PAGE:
Karl du Fresne on media bias

I have long gone on about media bias. Many people hadn’t really noticed it until the phenomenon of Donald Trump and now all pretence of media impartiality has fallen away.

Karl du Frense discusses this bias.

One consequence of the Trump presidency is that it has accelerated the decline of detached, objective journalism.

[…]  

Editorial bias has so pervasively invaded the news columns of once-esteemed papers like the SMH, its sister paper the Melbourne Age, Britain’s Guardian and even the redoubtable Washington Post, that they can no longer be regarded as reliable papers of record. Much of their reportage is coloured by the journalist’s personal perception of events or by the paper’s editorial stance.

But the mixing of news and comment isn’t a phenomenon that suddenly materialised with Trump’s emergence. It’s a trend that has been gathering momentum for years.

Its origins lie in journalism schools, where ideologically motivated tutors tell students that objectivity – the professional obligation to remain impartial and tell both sides of the story – is a myth promulgated to protect the wealthy and powerful.

Many of the journalists now working in newsrooms here and overseas have been taught that their mission is not so much to report events as to comfort the afflicted and afflict the comfortable – often using exactly those words.

This is activism, not journalism. Journalism can and often does produce outcomes that afflict the comfortable, but that is not its primary purpose, which is to inform people on matters that may be of interest to them.

But there’s another factor, besides the politicisation of journalism training, that has led to the increasingly opinionated tone of news coverage. The internet, by giving people instant access to an almost infinite range of news and opinion outlets worldwide, has imperilled the traditional “broad church” newspaper – the one where you could expect to see a wide range of views expressed.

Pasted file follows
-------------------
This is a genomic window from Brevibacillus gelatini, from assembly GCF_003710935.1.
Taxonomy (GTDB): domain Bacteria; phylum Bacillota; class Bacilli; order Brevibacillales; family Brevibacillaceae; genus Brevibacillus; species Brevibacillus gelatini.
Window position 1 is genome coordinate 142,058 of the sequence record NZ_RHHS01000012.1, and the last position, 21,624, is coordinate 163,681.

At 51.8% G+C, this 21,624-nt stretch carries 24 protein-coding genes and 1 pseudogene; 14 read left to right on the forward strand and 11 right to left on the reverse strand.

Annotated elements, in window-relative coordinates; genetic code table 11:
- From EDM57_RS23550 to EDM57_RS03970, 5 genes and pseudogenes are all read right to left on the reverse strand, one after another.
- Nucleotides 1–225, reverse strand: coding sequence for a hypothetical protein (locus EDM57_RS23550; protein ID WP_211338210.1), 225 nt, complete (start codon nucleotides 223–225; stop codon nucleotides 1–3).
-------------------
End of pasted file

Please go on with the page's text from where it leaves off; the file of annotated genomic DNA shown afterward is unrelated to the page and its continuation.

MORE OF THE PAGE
News and information junkies now gravitate to the websites that most closely reflect their own world view. News outlets on both the Right and the Left have responded by taking on a tribal character, promoting opinions that parallel the views of their followers.

After all, it’s easier to have your prejudices confirmed than to be challenged by unpalatable new ideas. Not so good for democracy, though.

Media is broken, here as well as worldwide.

There needs to be fundamental change…or not. We could just let the market decide, but there is a flaw in that. Current media systems and markets are a collection of cosseted and protected related industries involving advertising and monopolistic behemoths. Setting up and breaking into the market is very difficult for any new players, and when they do they are attacked by those same monopolistic predators for being #fakenews. It is apparent to anyone who cares about media that the system is broken. The only real way to improve the situation is to break it down faster and out of the chaos will rise something better.

Objective journalism is dead. State funding isn’t the answer, though the liberal elite luvvies will tell you that it is. Competition is the answer, but the system needs to disempower advertising agencies and the industry in general. De-funding media not increasing funding of media is the way forward.

I have a pretty good idea on how to pay for good journalism, but I’m not sharing those ideas just yet. Until the system and markets change then I will sit on those ideas.

 

 – Karl du Fresne

 


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